22 Aug 2016 12:18 IST

Just Doing it!

Nike creator Phil Knight’s memoirs read more like a Jeffrey Archer thriller than a business biography

As the curtains went down on Rio Olympics, Nike wasone of the podium finishers as far as brand recall goes. Not only was the American shoe brand’s iconic Swoosh logo there on the victory stand oh so often, it also managed to steal the thunder from challenger Under Armour when feted swimmer Michael Phelps appeared on the cover of Sports Illustrated with a very visible Nike logo on his sweatpants. What a big faux by Phelps who is endorsed by Under Armour, but what a big win for Nike.

Nike may rank among the world’s top recognisable and loved brands today but it’s been built the hard way — with blood, sweat and tears.

How Phil Knight and his track coach Bill Bowerman created this iconic company is a well known story, perhaps best captured in Swoosh: Unauthorized Story of Nike and the Men Who Played There by JB Strasser, a really great book on Nike that has become a bible of sorts for marketers.

Fresh feel

But now comes Phil Knight’s own account in Shoe Dog . Despite large parts of the story already known, it’s still an amazing read with a completely fresh feel to it, written in a stirring style that makes you hang on to every word. At the same time, it’s a humble narrative with loads of funny anecdotes. Phil Knight gives us a memoir that every entrepreneur or anybody who has had a Crazy Idea would empathise with. He also gives us a pure adventure and emotion-laden story taking us on a roller coaster ride from Portland Orgeon, the US, to Japan with delightful Jeffrey Archer-esque moments as he knits his first business deal.

You laugh out loud when you read how back in the 1960s, 24-year old Knight, fresh out of Stanford with a Crazy Idea of importing Japanese high quality low-cost running shoes into the US arrives at the factory of Onitsuka (one of the oldest shoe giants from Japan) and requests them to make him his official supplier in America.

The inscrutable Japanese listen to his spiel and calmly ask him which company he represents. Thinking on his feet, young Knight blurts out Blue Ribbons Company, inventing a non-existent company — the name pops into his head because of the blue ribbons from track that he has covered his room with.

Shoeing away

Borrowing fifty dollars from his dad (who incidentally has also sponsored his trip to Japan), Knight wins the deal for the yet-to-be-created company. Luckily for him, the Onitsuka takes a year to send him the first orders. A year — 1962/1963 — in which he backpacks around the world. And yes, India is on the itinerary, though witnessing the surreal happening in the middle of the Ganges at Varanasi (funerals, cremations) sends him scurrying from “the unreal to the real” world.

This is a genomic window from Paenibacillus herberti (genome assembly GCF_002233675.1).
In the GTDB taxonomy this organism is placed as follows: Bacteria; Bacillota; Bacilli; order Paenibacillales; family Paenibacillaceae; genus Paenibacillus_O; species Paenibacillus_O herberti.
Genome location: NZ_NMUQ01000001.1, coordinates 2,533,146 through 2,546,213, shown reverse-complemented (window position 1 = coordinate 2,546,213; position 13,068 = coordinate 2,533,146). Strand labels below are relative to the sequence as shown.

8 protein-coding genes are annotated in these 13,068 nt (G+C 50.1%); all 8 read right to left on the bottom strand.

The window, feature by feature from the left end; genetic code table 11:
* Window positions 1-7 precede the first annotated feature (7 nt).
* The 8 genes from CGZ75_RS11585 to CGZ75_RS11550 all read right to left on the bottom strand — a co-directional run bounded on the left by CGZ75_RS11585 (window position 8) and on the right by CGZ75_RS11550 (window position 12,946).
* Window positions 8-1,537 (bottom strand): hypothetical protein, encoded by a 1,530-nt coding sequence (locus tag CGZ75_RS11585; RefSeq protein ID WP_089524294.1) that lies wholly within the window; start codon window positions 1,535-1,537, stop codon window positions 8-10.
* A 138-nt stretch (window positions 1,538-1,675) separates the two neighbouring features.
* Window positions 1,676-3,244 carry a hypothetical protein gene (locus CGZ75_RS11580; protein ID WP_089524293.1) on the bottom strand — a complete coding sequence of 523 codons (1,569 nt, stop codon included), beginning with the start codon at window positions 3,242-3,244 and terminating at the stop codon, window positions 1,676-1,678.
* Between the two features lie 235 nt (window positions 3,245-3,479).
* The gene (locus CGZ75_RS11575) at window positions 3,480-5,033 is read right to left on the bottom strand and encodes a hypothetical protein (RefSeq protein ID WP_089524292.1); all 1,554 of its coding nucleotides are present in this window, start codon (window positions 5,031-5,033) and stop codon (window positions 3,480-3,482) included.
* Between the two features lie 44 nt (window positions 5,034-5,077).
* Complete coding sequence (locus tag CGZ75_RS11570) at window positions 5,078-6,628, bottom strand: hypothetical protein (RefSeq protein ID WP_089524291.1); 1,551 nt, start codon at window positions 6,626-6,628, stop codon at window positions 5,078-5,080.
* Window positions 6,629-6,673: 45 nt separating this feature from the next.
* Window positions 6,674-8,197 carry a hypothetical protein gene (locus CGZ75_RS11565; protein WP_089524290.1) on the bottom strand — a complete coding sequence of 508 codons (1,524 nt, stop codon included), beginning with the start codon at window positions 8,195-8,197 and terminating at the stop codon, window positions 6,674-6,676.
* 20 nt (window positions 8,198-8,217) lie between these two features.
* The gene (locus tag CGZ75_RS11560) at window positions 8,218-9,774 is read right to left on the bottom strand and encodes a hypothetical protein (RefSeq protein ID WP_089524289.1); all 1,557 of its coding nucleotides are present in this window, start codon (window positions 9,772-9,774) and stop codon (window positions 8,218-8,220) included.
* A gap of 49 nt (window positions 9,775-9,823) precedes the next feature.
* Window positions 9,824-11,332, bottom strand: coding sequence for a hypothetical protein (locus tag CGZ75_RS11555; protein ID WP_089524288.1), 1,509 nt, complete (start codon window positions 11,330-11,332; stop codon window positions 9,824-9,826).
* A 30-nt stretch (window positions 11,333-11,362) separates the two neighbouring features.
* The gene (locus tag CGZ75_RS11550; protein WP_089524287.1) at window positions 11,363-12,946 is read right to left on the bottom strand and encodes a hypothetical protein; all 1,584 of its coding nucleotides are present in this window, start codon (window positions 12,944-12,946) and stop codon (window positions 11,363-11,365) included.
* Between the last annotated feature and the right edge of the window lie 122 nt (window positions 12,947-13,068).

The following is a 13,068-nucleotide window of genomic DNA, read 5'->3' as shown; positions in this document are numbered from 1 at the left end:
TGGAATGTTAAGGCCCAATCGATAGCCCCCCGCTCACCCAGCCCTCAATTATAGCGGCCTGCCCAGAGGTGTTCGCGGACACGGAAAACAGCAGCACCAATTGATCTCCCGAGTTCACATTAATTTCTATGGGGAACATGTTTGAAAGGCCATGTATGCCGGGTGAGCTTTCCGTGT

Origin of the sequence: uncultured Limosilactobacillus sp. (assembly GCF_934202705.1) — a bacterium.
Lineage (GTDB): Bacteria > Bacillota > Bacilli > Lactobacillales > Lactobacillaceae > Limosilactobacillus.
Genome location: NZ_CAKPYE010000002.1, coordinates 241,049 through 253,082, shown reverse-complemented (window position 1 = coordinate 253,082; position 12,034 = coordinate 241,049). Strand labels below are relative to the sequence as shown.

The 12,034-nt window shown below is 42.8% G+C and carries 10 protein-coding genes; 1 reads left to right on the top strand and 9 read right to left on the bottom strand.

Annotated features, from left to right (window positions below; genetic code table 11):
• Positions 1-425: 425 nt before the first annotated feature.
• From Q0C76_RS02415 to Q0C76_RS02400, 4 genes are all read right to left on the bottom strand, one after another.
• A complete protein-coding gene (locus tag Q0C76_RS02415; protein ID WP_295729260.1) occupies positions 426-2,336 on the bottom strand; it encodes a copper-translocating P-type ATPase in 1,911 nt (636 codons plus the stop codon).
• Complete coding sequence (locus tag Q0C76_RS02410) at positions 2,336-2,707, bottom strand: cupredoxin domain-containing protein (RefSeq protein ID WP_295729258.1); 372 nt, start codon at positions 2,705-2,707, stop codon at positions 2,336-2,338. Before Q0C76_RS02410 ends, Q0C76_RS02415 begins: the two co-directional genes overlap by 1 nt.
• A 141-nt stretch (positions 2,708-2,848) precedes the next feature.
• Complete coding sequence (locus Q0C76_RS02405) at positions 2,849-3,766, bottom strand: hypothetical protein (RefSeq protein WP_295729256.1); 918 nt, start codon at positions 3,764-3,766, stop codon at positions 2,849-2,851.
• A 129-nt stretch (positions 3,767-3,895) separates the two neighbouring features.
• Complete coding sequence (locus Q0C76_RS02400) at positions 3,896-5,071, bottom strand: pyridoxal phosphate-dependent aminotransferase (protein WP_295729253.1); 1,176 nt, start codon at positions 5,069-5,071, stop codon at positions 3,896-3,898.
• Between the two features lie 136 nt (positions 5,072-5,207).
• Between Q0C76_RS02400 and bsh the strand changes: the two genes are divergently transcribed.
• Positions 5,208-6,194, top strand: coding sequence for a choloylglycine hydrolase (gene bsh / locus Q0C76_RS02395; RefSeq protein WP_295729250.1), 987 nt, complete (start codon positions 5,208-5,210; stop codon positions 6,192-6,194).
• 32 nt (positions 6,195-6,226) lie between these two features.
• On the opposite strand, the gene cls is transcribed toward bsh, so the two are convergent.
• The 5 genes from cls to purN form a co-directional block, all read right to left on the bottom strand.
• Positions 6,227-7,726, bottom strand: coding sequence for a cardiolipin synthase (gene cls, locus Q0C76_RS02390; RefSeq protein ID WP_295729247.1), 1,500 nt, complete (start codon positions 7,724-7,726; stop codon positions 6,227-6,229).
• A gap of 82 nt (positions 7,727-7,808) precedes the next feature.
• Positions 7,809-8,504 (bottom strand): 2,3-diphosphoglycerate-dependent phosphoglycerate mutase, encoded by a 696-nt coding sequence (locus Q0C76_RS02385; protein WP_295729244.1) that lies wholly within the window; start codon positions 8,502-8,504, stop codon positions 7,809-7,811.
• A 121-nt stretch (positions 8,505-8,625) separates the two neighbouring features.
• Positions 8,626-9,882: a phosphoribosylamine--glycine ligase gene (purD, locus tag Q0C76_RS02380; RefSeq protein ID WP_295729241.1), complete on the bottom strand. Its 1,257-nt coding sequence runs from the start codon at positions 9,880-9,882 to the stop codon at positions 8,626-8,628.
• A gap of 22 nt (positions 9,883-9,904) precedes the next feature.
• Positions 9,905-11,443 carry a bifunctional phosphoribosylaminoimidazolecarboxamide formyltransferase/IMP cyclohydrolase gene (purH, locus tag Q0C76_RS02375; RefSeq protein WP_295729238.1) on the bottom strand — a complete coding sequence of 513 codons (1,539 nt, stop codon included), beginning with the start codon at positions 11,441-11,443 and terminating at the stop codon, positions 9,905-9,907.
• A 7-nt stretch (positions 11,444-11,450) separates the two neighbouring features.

As Knight waits for the shoes from Japan to arrive, he works for an accountancy firm, quizzes unresponsive pigeons, polishes his Valiant, and writes a lot of letters. For Knight, it’s Greece that is the highlight of his backpacking tour of the globe, especially a mesmerising trip to Parthenon and the Temple of goddess Athena — the bringer of Nike or victory. But no, that’s not how the name of the brand came about.

Years later, when the Japanese deal with Onitsuka sours and Knight decides to move from importing to manufacturing his own shoes, the company name he comes up with is Dimension Six. Fortunately, (and this is total filmi stuff) as the deadline to ink the name of the company is approaching his employee number one, Johnson, has a dream in the night in which the name Nike flashes!

A brand is born

Knight’s book is largely an account of the sixties and seventies charting the turbulent origin of brand Nike and the years of struggles and debts thereafter. A big chunk of the book is on the difficult relationship with Onitsuka, which is constantly threatening to change its official supplier in the US market.

In fact, Knight ends the story in 1980 by when Nike has gone public, the brand hit huge success and he has become a millionaire. So in many ways it’s a rags-to-riches or anonymity-to-fame sort of story that will warm the cockles of your heart. Subsequent stuff is summarily dealt with in an epilogue set in 2007, which also pours out the compulsions behind writing this story.

Although Knight stops the story half way through and steers clear of the huge controversies that have dogged shoe factories or talking much about competition (Adidas is mentioned albeit dismissively but not Reebok — a brand founded in 1895), it does not detract from the book.

Simply because it’s written so candidly and with great humour that’s often self-effacing. There are intimate personal elements, including his first love affair that ends in a rejection, his marriage with Penny, coping together on a shoe-string budget and the heartaches over his children, especially the distant relationship with his son Matthew who died tragically in a diving accident. A middle distance runner, Knight paces his story really well. You could say it literally swooshes by. Perhaps, that’s also because 78 year old Knight has chosen to only share 18 years of his story in detail. In 2007, he stepped down as the chief esecutive office of Nike, after 40 years of helming the company.

In 2015, Forbes said Knight was the 15th richest person in the world who even owns a film production company. Which means, there’s a lot more to this charismatic business tycoon’s life that needs to be told.

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